Dispense Your Darker Emotions in 90 Seconds

The single most significant way that we contribute to our unhappiness is the refusal to simply acknowledge our darker emotions. We find these emotions to be unpleasant and may even consider them to be a weakness. But, our emotions of fear, anger and shame have a practical purpose of increasing our chances of survival. They serve as an early warning that something, or someone is threatening our happiness. When we avoid these emotions, we are also ignoring possible threats to our happiness.

Our feelings come after emotions, once we have had a chance to add our thoughts, memories and experience to the mix. Feelings can keep us motivated with positive, directed action. They can also keep us mired in the more destructive reactions of anxiety, depression, hostility and confusion. Learning how to use the early warning system of your survival emotions can help you keep your feelings positive.

Three common strategies used to avoid survival emotions are pretending, panic and power.


With this strategy, we go about our day as if nothing is wrong, avoiding anything that suggests there is a problem. When we spend all of our energy pretending we feel nothing, feelings of anxiety increase.


With this strategy, we overact and cripple ourselves with destructive thoughts and feelings. We imagine everything is falling apart and react as if the whole world is crashing down around us. When we panic, we become so involved with our feelings, that we become paralyzed with depression and pessimism.


With this strategy, we aggressively try to neutralize the potential threat by “taking control.” More accurately, we try to control everyone and everything around us with aggression, manipulation and intimidation. Highly competitive people are also examples of power strategies. But, the more we try to control the world, the more our feelings turn to frustration and hostility.

The Impact of Avoidance Strategies

These avoidance strategies do not neutralize our fears, anger or shame. Rather, they feed those emotions we try so hard to avoid. The intensity of our emotions increases when we avoid them, and our feelings start to darken as well.

The 90 Second Solution

So, what does work? Before I get to that, let’s look at exactly what we work so hard to avoid. All of that energy and effort to avoid unpleasant emotions is really the avoidance of 90 seconds. One and a half minutes is the longest any dark emotion lasts once you acknowledge it. The length of time it takes to microwave a cup of tea or read this blog post is the amount of time you need to dispense your darker emotions.

All you have to do is simply acknowledge the messages your fear, anger and shame deliver. These emotions exist to protect you; to warn you when you are moving in the wrong direction; to let you know when someone isn’t acting in your best interests. To listen to their warnings, simply say to yourself:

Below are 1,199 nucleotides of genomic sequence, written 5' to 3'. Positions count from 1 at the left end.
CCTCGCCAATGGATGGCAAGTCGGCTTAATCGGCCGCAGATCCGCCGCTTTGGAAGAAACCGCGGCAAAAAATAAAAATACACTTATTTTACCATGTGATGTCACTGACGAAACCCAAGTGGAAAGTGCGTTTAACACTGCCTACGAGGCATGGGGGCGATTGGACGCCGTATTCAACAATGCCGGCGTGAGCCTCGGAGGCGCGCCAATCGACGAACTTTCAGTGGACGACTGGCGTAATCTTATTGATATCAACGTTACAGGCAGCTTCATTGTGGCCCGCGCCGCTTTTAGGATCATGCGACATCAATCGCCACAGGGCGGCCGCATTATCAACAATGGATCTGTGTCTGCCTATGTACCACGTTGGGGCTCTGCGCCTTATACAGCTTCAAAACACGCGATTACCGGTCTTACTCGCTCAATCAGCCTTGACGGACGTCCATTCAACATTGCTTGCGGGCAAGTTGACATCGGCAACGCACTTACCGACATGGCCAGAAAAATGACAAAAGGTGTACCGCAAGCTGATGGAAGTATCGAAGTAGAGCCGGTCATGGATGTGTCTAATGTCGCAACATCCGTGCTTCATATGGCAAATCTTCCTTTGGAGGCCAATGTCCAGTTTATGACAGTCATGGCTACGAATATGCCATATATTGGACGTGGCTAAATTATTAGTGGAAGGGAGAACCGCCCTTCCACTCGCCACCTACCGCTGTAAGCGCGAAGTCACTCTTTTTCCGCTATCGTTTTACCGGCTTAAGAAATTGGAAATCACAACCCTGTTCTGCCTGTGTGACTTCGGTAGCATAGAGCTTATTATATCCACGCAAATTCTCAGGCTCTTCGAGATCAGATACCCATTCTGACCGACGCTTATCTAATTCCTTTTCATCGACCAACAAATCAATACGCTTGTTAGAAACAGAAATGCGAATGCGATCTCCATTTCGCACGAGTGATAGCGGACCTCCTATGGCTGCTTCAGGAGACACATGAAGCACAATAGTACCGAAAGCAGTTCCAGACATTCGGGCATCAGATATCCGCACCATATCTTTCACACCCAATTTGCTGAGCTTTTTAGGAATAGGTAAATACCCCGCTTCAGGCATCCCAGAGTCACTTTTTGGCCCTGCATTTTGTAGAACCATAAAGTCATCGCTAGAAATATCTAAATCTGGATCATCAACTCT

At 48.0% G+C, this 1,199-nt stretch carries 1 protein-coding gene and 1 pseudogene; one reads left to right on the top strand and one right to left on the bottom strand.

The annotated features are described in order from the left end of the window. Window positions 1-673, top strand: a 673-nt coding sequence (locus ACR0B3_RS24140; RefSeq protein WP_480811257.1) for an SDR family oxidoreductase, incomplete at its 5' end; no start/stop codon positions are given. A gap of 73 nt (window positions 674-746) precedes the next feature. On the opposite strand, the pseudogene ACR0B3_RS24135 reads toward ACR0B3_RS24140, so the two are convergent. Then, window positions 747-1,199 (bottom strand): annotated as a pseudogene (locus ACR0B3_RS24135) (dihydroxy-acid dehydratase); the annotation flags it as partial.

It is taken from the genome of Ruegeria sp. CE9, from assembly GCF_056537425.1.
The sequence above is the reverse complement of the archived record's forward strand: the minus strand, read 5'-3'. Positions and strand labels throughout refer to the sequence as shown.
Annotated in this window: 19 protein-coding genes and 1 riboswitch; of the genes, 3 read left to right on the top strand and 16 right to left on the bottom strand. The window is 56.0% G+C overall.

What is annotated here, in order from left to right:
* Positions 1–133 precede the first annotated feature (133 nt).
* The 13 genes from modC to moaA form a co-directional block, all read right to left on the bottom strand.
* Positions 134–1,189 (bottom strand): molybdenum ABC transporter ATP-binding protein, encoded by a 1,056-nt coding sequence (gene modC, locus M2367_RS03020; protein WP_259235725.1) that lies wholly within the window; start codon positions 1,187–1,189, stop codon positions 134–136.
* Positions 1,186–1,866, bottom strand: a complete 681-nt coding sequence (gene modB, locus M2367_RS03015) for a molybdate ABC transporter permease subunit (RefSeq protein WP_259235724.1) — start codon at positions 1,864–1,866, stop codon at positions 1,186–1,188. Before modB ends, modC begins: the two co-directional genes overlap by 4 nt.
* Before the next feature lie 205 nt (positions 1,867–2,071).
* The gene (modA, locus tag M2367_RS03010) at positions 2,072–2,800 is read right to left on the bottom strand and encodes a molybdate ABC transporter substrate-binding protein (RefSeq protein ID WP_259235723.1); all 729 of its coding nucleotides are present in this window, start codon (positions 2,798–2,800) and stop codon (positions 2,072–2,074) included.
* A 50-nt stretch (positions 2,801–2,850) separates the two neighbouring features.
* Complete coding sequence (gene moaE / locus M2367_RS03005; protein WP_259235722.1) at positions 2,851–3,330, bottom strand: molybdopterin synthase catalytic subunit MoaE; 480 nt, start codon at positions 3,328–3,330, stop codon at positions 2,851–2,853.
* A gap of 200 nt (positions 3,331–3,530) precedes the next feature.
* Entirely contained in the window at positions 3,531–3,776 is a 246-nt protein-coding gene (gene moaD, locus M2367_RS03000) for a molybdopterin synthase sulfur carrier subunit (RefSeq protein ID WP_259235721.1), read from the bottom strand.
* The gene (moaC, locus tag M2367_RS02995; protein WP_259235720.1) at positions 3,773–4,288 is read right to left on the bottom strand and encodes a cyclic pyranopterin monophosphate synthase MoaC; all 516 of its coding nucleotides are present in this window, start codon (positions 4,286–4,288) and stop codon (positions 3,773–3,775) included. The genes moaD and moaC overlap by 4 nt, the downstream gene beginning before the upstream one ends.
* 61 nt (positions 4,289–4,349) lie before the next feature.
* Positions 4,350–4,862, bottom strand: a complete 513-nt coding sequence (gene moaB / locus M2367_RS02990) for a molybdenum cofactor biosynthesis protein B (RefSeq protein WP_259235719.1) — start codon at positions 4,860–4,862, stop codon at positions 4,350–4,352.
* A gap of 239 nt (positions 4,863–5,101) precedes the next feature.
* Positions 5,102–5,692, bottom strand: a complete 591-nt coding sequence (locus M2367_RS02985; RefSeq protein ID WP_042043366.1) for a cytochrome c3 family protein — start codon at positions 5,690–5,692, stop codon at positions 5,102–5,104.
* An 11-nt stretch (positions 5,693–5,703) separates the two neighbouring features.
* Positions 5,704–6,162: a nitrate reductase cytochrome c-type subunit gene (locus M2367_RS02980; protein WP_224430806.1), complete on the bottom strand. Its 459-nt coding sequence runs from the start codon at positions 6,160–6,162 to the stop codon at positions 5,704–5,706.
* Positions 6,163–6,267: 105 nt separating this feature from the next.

I am afraid because…
I am angry because…
I am embarrassed (or ashamed) because…

And then, tell yourself the truth. Within 90 seconds, your survival emotions will go silent. They have done their job and let you know something is threatening you. Now, it’s up to you to assess the seriousness of the threat and decide on a constructive course of action.

Negative Feelings and Self-Soothing Strategies

The avoidance of survival emotions produces feelings of anxiety, frustration, hostility, bitterness, depression, confusion and so much more. These destructive feelings make it impossible to find the solutions you need to solve your problems. As destructive feelings build, you’ll start to seek out ways to soothe yourself. That’s when you plop in front of the TV with a bag of cookies, or go on a shopping spree you can’t afford or lash out at the people you love the most.

Using Fear, Anger and Shame to Build Happiness

However, when you acknowledge your survival emotions as the early warning system that they are, clarity returns. You are able to see exactly what you need to do, so you can take positive, directed action to solve your problem. Your fear, anger and shame aren’t emotions to ignore. The more you avoid them, the more they will demand your attention. They exist to contribute to your happiness by keeping your life on track. It’s best to hear what they have to say.

You can read more about using your survival emotions to become happier in Chapter Nine of How to Create a Happier Life with the Enneagram.

Romantic Guidance from the Enneagram

My parents were married for 60 years. My father remarried recently, three years after Mom’s death. He and his new bride, both in their 80’s, had long, successful marriages and felt their life would be happier using those relationship skills again. They’re right. Most people are much happier when actively engaged in intimate relationships (romantic, family or close friends).

At the wedding, I was speaking with some of my nieces, who told me that it is nearly impossible to find a “good man” capable of the commitment my father has made twice in his life. A few days later, I heard the same complaint from some young men, who told me that there just aren’t any “good women” who are interested in marriage and raising a family.

The Unhappiness Myth of the Soulmate

Oh, the tortured quest for one’s soul mate that plagues young people. I’m glad those days are behind me.

I must confess. After being happily married for 32 years myself, I think the idea of a “soul mate” is a limiting, and in my opinion, a very silly belief. This happiness myth suggests that someone will swoop into your life, strike you dumbfounded, and magically complete you, filling all of the lonely corners of your soul.

Don’t misinterpret what I am saying. Marriage has been a wonderful experience for me and I can’t imagine my life without my husband. But, I think there are some strong misconceptions about how successful relationships work. These misconceptions will prevent you from finding and keeping a life partner until you decide to release them.